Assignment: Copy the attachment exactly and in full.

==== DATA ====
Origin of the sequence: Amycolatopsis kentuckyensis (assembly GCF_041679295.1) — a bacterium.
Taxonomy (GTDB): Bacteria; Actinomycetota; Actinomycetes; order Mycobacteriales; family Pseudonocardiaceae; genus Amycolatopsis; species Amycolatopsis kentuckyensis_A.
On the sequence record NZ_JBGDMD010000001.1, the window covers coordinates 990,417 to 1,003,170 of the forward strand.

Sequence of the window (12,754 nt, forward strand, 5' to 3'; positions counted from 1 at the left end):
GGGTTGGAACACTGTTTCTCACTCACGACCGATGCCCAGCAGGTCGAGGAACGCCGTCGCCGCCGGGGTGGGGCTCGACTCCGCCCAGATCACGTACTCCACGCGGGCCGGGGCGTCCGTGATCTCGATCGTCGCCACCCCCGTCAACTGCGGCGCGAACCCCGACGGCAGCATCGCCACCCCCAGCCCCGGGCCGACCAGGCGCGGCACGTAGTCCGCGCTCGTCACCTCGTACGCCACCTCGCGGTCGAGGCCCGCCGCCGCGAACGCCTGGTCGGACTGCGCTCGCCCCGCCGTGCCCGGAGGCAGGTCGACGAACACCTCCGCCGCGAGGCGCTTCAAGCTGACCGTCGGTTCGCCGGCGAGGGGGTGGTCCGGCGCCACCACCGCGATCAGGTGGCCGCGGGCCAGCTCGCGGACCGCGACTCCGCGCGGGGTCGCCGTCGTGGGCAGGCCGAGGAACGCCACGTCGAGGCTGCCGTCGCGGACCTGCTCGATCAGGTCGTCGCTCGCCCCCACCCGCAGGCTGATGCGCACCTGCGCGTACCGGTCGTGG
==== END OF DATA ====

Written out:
Origin of the sequence: Amycolatopsis kentuckyensis (assembly GCF_041679295.1) — a bacterium.
Taxonomy (GTDB): Bacteria; Actinomycetota; Actinomycetes; order Mycobacteriales; family Pseudonocardiaceae; genus Amycolatopsis; species Amycolatopsis kentuckyensis_A.
On the sequence record NZ_JBGDMD010000001.1, the window covers coordinates 990,417 to 1,003,170 of the forward strand.

Sequence of the window (12,754 nt, forward strand, 5' to 3'; positions counted from 1 at the left end):
GGGTTGGAACACTGTTTCTCACTCACGACCGATGCCCAGCAGGTCGAGGAACGCCGTCGCCGCCGGGGTGGGGCTCGACTCCGCCCAGATCACGTACTCCACGCGGGCCGGGGCGTCCGTGATCTCGATCGTCGCCACCCCCGTCAACTGCGGCGCGAACCCCGACGGCAGCATCGCCACCCCCAGCCCCGGGCCGACCAGGCGCGGCACGTAGTCCGCGCTCGTCACCTCGTACGCCACCTCGCGGTCGAGGCCCGCCGCCGCGAACGCCTGGTCGGACTGCGCTCGCCCCGCCGTGCCCGGAGGCAGGTCGACGAACACCTCCGCCGCGAGGCGCTTCAAGCTGACCGTCGGTTCGCCGGCGAGGGGGTGGTCCGGCGCCACCACCGCGATCAGGTGGCCGCGGGCCAGCTCGCGGACCGCGACTCCGCGCGGGGTCGCCGTCGTGGGCAGGCCGAGGAACGCCACGTCGAGGCTGCCGTCGCGGACCTGCTCGATCAGGTCGTCGCTCGCCCCCACCCGCAGGCTGATGCGCACCTGCGCGTACCGGTCGTGG